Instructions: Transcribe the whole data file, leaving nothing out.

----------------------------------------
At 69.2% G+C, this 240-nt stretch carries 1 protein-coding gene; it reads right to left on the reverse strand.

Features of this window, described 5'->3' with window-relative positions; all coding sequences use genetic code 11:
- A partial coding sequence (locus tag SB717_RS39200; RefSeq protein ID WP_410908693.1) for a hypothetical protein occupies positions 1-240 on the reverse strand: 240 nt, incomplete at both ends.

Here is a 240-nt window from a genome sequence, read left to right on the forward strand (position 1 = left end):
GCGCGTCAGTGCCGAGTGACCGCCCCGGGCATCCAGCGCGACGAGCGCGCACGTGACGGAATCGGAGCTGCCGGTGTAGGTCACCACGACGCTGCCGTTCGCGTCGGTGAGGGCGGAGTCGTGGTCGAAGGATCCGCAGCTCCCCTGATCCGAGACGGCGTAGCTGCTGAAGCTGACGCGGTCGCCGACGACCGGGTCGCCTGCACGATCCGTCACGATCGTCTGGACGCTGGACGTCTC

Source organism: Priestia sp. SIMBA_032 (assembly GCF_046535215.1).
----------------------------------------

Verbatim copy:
At 69.2% G+C, this 240-nt stretch carries 1 protein-coding gene; it reads right to left on the reverse strand.

Features of this window, described 5'->3' with window-relative positions; all coding sequences use genetic code 11:
- A partial coding sequence (locus tag SB717_RS39200; RefSeq protein ID WP_410908693.1) for a hypothetical protein occupies positions 1-240 on the reverse strand: 240 nt, incomplete at both ends.

Here is a 240-nt window from a genome sequence, read left to right on the forward strand (position 1 = left end):
GCGCGTCAGTGCCGAGTGACCGCCCCGGGCATCCAGCGCGACGAGCGCGCACGTGACGGAATCGGAGCTGCCGGTGTAGGTCACCACGACGCTGCCGTTCGCGTCGGTGAGGGCGGAGTCGTGGTCGAAGGATCCGCAGCTCCCCTGATCCGAGACGGCGTAGCTGCTGAAGCTGACGCGGTCGCCGACGACCGGGTCGCCTGCACGATCCGTCACGATCGTCTGGACGCTGGACGTCTC

Source organism: Priestia sp. SIMBA_032 (assembly GCF_046535215.1).